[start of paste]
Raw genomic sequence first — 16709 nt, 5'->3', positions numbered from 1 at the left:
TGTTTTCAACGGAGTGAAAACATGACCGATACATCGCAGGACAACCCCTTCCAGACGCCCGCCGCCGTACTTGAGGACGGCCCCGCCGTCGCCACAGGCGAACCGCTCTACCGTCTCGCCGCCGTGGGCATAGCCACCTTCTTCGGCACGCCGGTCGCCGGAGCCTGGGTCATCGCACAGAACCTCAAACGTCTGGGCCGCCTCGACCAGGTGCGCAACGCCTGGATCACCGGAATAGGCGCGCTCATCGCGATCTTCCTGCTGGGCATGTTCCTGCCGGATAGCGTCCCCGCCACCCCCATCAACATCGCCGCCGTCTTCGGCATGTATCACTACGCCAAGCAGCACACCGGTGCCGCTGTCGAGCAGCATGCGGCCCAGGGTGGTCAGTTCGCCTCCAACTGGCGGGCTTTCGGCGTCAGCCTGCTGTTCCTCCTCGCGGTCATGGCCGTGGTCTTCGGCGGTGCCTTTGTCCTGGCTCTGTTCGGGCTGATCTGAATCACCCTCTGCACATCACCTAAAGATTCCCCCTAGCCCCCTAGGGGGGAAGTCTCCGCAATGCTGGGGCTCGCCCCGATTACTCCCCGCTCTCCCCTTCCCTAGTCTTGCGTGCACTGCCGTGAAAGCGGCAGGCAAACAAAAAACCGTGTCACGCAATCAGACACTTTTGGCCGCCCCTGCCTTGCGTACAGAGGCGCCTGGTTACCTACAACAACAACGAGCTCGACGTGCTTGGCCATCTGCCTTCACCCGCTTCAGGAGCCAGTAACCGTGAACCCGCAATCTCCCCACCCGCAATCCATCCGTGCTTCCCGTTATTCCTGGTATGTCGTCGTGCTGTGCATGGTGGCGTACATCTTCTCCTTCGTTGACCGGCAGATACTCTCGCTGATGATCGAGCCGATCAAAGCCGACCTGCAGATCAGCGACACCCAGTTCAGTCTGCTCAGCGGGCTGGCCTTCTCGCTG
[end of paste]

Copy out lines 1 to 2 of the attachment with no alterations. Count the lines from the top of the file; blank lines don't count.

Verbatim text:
Raw genomic sequence first — 16709 nt, 5'->3', positions numbered from 1 at the left:
TGTTTTCAACGGAGTGAAAACATGACCGATACATCGCAGGACAACCCCTTCCAGACGCCCGCCGCCGTACTTGAGGACGGCCCCGCCGTCGCCACAGGCGAACCGCTCTACCGTCTCGCCGCCGTGGGCATAGCCACCTTCTTCGGCACGCCGGTCGCCGGAGCCTGGGTCATCGCACAGAACCTCAAACGTCTGGGCCGCCTCGACCAGGTGCGCAACGCCTGGATCACCGGAATAGGCGCGCTCATCGCGATCTTCCTGCTGGGCATGTTCCTGCCGGATAGCGTCCCCGCCACCCCCATCAACATCGCCGCCGTCTTCGGCATGTATCACTACGCCAAGCAGCACACCGGTGCCGCTGTCGAGCAGCATGCGGCCCAGGGTGGTCAGTTCGCCTCCAACTGGCGGGCTTTCGGCGTCAGCCTGCTGTTCCTCCTCGCGGTCATGGCCGTGGTCTTCGGCGGTGCCTTTGTCCTGGCTCTGTTCGGGCTGATCTGAATCACCCTCTGCACATCACCTAAAGATTCCCCCTAGCCCCCTAGGGGGGAAGTCTCCGCAATGCTGGGGCTCGCCCCGATTACTCCCCGCTCTCCCCTTCCCTAGTCTTGCGTGCACTGCCGTGAAAGCGGCAGGCAAACAAAAAACCGTGTCACGCAATCAGACACTTTTGGCCGCCCCTGCCTTGCGTACAGAGGCGCCTGGTTACCTACAACAACAACGAGCTCGACGTGCTTGGCCATCTGCCTTCACCCGCTTCAGGAGCCAGTAACCGTGAACCCGCAATCTCCCCACCCGCAATCCATCCGTGCTTCCCGTTATTCCTGGTATGTCGTCGTGCTGTGCATGGTGGCGTACATCTTCTCCTTCGTTGACCGGCAGATACTCTCGCTGATGATCGAGCCGATCAAAGCCGACCTGCAGATCAGCGACACCCAGTTCAGTCTGCTCAGCGGGCTGGCCTTCTCGCTG